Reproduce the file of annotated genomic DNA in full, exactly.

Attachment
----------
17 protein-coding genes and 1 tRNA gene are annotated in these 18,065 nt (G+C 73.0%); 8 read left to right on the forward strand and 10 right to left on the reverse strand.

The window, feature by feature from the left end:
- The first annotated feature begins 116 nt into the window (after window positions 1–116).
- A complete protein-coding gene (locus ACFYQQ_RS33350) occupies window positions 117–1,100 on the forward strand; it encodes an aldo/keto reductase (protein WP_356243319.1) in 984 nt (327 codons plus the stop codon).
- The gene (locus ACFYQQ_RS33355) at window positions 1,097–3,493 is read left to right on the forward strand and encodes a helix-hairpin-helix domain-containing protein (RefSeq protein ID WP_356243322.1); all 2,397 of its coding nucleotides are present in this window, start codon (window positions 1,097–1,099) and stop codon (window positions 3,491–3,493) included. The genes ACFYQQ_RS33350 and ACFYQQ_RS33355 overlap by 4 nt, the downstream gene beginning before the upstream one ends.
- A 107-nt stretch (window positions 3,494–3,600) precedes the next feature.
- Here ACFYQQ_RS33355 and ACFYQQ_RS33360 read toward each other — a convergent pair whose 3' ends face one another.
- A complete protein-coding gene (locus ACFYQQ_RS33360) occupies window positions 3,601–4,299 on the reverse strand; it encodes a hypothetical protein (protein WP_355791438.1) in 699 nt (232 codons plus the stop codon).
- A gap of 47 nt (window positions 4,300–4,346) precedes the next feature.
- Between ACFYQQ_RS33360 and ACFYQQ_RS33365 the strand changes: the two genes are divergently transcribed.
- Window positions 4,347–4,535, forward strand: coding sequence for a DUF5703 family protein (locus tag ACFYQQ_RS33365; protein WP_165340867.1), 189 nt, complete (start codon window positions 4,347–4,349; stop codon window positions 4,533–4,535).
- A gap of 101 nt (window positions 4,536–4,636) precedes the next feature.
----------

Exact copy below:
17 protein-coding genes and 1 tRNA gene are annotated in these 18,065 nt (G+C 73.0%); 8 read left to right on the forward strand and 10 right to left on the reverse strand.

The window, feature by feature from the left end:
- The first annotated feature begins 116 nt into the window (after window positions 1–116).
- A complete protein-coding gene (locus ACFYQQ_RS33350) occupies window positions 117–1,100 on the forward strand; it encodes an aldo/keto reductase (protein WP_356243319.1) in 984 nt (327 codons plus the stop codon).
- The gene (locus ACFYQQ_RS33355) at window positions 1,097–3,493 is read left to right on the forward strand and encodes a helix-hairpin-helix domain-containing protein (RefSeq protein ID WP_356243322.1); all 2,397 of its coding nucleotides are present in this window, start codon (window positions 1,097–1,099) and stop codon (window positions 3,491–3,493) included. The genes ACFYQQ_RS33350 and ACFYQQ_RS33355 overlap by 4 nt, the downstream gene beginning before the upstream one ends.
- A 107-nt stretch (window positions 3,494–3,600) precedes the next feature.
- Here ACFYQQ_RS33355 and ACFYQQ_RS33360 read toward each other — a convergent pair whose 3' ends face one another.
- A complete protein-coding gene (locus ACFYQQ_RS33360) occupies window positions 3,601–4,299 on the reverse strand; it encodes a hypothetical protein (protein WP_355791438.1) in 699 nt (232 codons plus the stop codon).
- A gap of 47 nt (window positions 4,300–4,346) precedes the next feature.
- Between ACFYQQ_RS33360 and ACFYQQ_RS33365 the strand changes: the two genes are divergently transcribed.
- Window positions 4,347–4,535, forward strand: coding sequence for a DUF5703 family protein (locus tag ACFYQQ_RS33365; protein WP_165340867.1), 189 nt, complete (start codon window positions 4,347–4,349; stop codon window positions 4,533–4,535).
- A gap of 101 nt (window positions 4,536–4,636) precedes the next feature.